Wow, could I be about to say something nice about Internet Explorer...?!
Well, yes and no. For the first time in a long time Microsoft's IE team is to be applauded after this week announcing it has partnered with the CEOP (Child Exploitation and Online Protection Centre) to launch a new customised version of the IE8 promoting online safety for families.
Dubbed 'Internet Explorer 8 Click Clever Click Safe', the browser embeds advice, help and report services directly into the toolbar and also adds a Web Slice with one click access to information on cyber bullying, viruses, hacking, mobile protection, harmful content and sexual behaviour.
"As more and more young people are learning, playing and communicating online, it is vital we provide the appropriate safety information as we know this is one of the most effective ways of helping to protect people," said Microsoft business and marketing officer Matthew Bishop.
So this is all good right? Hmmmmn. The plus sides are obvious, but my issue is Microsoft itself could make browsing much safer in general if it would simply pull support for its ageing and vulnerable Internet Explorer 6 browser like Google is. Secondly, adding what amounts to glorified bookmarks is not particularly earth shattering and requires users in a potentially risky situation to actually realise they are in a risky situation in the first place. If they do spot this then surely they just close the browser?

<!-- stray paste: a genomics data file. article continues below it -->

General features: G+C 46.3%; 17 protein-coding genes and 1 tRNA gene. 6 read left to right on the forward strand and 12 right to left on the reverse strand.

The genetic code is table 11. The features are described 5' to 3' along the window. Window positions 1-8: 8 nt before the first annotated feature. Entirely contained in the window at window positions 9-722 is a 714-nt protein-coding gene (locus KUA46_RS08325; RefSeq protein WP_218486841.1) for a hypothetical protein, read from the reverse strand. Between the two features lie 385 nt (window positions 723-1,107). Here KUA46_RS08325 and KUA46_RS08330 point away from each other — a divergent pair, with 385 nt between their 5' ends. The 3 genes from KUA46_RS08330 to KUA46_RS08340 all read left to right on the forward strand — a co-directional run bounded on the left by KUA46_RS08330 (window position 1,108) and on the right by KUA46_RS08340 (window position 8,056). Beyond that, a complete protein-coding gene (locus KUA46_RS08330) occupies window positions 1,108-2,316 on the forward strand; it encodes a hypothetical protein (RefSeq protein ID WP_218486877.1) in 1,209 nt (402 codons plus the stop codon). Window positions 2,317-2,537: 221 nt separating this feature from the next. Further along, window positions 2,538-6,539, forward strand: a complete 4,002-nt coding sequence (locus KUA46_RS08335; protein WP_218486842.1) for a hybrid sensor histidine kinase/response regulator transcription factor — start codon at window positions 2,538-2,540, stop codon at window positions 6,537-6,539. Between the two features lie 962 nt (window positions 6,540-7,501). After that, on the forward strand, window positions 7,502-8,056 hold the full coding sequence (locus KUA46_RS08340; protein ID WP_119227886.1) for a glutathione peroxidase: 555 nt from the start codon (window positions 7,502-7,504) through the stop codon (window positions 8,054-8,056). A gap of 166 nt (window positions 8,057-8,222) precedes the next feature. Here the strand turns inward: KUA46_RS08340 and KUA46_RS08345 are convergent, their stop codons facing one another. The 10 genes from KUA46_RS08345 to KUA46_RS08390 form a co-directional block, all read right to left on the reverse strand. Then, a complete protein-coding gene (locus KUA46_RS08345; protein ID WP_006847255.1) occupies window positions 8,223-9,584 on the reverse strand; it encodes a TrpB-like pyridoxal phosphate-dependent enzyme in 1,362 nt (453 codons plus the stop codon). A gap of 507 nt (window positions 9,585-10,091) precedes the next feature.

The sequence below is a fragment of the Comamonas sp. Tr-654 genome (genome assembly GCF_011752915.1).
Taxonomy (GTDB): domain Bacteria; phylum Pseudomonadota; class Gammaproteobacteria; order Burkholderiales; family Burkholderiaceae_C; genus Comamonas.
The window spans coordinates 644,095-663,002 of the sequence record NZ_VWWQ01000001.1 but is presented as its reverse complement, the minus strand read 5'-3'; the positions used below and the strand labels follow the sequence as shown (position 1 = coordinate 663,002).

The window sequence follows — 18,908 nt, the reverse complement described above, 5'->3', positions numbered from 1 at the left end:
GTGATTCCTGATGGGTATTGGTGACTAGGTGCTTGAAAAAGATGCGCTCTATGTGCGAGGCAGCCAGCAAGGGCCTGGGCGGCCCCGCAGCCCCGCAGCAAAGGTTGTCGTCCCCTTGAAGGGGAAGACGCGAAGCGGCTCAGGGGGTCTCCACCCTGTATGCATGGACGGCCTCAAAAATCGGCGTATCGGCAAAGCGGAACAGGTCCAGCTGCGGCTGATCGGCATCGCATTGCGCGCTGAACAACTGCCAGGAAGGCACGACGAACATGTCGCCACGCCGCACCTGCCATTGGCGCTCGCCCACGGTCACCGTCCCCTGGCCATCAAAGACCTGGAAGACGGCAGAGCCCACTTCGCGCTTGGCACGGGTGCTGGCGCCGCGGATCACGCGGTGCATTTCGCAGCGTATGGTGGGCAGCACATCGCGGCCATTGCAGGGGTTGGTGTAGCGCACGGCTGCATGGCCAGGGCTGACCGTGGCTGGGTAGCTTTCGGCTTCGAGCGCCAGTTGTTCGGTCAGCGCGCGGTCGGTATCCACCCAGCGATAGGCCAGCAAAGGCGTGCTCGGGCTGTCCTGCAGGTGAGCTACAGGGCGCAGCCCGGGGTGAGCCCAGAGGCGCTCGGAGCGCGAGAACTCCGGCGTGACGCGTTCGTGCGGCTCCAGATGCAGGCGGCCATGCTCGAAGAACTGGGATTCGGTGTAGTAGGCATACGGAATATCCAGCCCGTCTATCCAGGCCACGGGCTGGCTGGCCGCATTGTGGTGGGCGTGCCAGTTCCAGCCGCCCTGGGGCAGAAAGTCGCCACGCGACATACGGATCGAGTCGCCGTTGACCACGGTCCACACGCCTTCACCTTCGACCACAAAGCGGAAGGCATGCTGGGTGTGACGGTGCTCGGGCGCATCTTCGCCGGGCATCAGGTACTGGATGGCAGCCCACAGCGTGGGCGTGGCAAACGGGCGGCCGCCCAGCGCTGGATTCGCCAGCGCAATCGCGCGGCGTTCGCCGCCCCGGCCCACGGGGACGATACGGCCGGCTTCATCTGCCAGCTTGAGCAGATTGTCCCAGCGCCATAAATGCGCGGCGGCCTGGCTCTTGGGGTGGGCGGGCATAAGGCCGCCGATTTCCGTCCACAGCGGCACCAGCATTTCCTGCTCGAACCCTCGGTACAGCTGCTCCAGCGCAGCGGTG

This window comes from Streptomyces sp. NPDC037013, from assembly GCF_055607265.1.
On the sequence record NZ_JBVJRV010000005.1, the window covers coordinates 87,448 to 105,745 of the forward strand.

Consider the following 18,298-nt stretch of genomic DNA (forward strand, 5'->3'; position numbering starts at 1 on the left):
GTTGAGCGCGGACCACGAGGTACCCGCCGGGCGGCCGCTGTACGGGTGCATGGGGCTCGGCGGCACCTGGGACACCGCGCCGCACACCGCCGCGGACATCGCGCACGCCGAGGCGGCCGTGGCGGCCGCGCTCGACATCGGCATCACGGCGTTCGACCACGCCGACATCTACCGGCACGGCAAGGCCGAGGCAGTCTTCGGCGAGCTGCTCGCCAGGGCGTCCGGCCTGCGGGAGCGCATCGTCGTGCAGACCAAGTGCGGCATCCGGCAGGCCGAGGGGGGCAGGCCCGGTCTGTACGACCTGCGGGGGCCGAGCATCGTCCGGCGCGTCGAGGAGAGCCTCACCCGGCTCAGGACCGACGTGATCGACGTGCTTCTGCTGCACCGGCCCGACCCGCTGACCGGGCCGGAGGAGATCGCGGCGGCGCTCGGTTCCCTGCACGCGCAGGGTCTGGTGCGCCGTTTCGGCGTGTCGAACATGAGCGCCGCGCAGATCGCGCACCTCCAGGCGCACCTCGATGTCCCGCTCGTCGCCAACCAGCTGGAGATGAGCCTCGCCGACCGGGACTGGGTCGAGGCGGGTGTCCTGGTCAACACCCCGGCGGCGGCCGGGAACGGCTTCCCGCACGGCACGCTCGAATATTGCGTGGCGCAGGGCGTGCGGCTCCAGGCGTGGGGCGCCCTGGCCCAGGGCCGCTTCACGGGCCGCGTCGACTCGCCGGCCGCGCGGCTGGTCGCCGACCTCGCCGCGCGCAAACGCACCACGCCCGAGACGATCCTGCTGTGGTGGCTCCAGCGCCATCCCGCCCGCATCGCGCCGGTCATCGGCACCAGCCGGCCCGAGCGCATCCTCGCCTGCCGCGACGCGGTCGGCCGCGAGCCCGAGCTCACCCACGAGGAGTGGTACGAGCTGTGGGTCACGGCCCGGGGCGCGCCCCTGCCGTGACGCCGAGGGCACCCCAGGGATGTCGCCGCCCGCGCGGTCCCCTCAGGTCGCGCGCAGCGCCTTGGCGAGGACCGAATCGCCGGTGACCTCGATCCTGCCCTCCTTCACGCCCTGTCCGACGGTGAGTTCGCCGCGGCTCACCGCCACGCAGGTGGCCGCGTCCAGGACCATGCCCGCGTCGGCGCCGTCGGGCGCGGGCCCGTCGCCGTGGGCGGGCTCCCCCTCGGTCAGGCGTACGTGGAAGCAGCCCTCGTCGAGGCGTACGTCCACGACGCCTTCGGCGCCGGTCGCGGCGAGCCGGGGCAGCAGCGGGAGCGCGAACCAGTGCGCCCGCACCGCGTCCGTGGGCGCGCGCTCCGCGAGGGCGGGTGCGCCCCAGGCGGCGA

Lastly, while IE8 is a great improvement on the evils of IE6 and indeed IE7 it is in no way a browser I'd recommend to anyone concerned about viruses and hacking (it lasted just 'hours' at the Pwn2Own hacking competition). Furthermore, IE8 is simply slower and less advanced than... well, all of its rivals. I would back every one of its major rivals ahead of IE - and my personal vote goes to Chrome combined with its Web of Trust extension).
Still, it's a nice thought Microsoft...
In related news Microsoft has rejected claims there is a bug in Windows 7 which leads to a minority of users being incorrectly told to 'Consider replacing your battery' by the battery indicator. The message adds: "There is a problem with your battery, so your computer might shut down suddenly". In response Microsoft has run tests and says it has found no evidence of the warnings being incorrect.
"To the very best of the collective ecosystem knowledge, Windows 7 is correctly warning batteries that are in fact failing and Windows 7 is neither incorrectly reporting on battery status nor in any way whatsoever causing batteries to reach this state," said Windows division president Steven Sinofsky. "In every case we have been able to identify the battery being reported on was in fact in need of recommended replacement."
The theory is users with defective/ageing batteries largely have older laptops which ran under previous versions of Windows that did not report on battery condition. Their subsequent upgrade to Windows 7 sees the warning flash up for the first time. It's certainly plausible. So it is your fault, not theirs... probably.